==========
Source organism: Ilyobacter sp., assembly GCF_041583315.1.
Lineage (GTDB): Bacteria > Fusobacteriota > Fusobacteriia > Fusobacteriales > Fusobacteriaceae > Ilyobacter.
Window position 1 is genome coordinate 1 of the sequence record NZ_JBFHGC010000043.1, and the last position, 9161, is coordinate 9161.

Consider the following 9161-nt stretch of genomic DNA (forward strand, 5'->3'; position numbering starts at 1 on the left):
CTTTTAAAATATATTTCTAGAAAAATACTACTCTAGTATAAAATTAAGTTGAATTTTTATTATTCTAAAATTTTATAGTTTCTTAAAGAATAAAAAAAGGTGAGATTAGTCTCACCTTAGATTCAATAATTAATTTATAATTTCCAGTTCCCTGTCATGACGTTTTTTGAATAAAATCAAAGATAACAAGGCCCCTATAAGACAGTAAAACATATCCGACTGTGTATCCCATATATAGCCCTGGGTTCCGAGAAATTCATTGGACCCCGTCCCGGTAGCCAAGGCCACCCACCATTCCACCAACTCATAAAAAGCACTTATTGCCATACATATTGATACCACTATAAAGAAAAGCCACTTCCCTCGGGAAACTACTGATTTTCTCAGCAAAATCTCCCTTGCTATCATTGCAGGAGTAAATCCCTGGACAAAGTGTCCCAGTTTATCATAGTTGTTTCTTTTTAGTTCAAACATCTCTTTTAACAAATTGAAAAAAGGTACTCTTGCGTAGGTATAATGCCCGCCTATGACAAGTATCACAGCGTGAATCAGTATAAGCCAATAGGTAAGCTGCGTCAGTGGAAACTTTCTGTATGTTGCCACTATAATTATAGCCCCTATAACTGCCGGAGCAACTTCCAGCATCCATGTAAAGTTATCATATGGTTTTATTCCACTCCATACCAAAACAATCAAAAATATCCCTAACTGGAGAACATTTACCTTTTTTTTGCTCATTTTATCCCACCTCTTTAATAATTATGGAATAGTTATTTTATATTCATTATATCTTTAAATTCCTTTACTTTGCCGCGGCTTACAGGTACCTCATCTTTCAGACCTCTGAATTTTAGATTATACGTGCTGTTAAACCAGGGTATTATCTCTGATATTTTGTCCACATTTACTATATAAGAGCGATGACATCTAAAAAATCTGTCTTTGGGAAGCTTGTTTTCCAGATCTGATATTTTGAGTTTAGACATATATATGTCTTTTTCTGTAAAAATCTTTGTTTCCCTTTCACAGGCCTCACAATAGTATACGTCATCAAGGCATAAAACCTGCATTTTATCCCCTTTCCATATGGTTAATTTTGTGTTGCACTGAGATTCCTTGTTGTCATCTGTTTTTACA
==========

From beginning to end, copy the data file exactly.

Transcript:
Source organism: Ilyobacter sp., assembly GCF_041583315.1.
Lineage (GTDB): Bacteria > Fusobacteriota > Fusobacteriia > Fusobacteriales > Fusobacteriaceae > Ilyobacter.
Window position 1 is genome coordinate 1 of the sequence record NZ_JBFHGC010000043.1, and the last position, 9161, is coordinate 9161.

Consider the following 9161-nt stretch of genomic DNA (forward strand, 5'->3'; position numbering starts at 1 on the left):
CTTTTAAAATATATTTCTAGAAAAATACTACTCTAGTATAAAATTAAGTTGAATTTTTATTATTCTAAAATTTTATAGTTTCTTAAAGAATAAAAAAAGGTGAGATTAGTCTCACCTTAGATTCAATAATTAATTTATAATTTCCAGTTCCCTGTCATGACGTTTTTTGAATAAAATCAAAGATAACAAGGCCCCTATAAGACAGTAAAACATATCCGACTGTGTATCCCATATATAGCCCTGGGTTCCGAGAAATTCATTGGACCCCGTCCCGGTAGCCAAGGCCACCCACCATTCCACCAACTCATAAAAAGCACTTATTGCCATACATATTGATACCACTATAAAGAAAAGCCACTTCCCTCGGGAAACTACTGATTTTCTCAGCAAAATCTCCCTTGCTATCATTGCAGGAGTAAATCCCTGGACAAAGTGTCCCAGTTTATCATAGTTGTTTCTTTTTAGTTCAAACATCTCTTTTAACAAATTGAAAAAAGGTACTCTTGCGTAGGTATAATGCCCGCCTATGACAAGTATCACAGCGTGAATCAGTATAAGCCAATAGGTAAGCTGCGTCAGTGGAAACTTTCTGTATGTTGCCACTATAATTATAGCCCCTATAACTGCCGGAGCAACTTCCAGCATCCATGTAAAGTTATCATATGGTTTTATTCCACTCCATACCAAAACAATCAAAAATATCCCTAACTGGAGAACATTTACCTTTTTTTTGCTCATTTTATCCCACCTCTTTAATAATTATGGAATAGTTATTTTATATTCATTATATCTTTAAATTCCTTTACTTTGCCGCGGCTTACAGGTACCTCATCTTTCAGACCTCTGAATTTTAGATTATACGTGCTGTTAAACCAGGGTATTATCTCTGATATTTTGTCCACATTTACTATATAAGAGCGATGACATCTAAAAAATCTGTCTTTGGGAAGCTTGTTTTCCAGATCTGATATTTTGAGTTTAGACATATATATGTCTTTTTCTGTAAAAATCTTTGTTTCCCTTTCACAGGCCTCACAATAGTATACGTCATCAAGGCATAAAACCTGCATTTTATCCCCTTTCCATATGGTTAATTTTGTGTTGCACTGAGATTCCTTGTTGTCATCTGTTTTTACA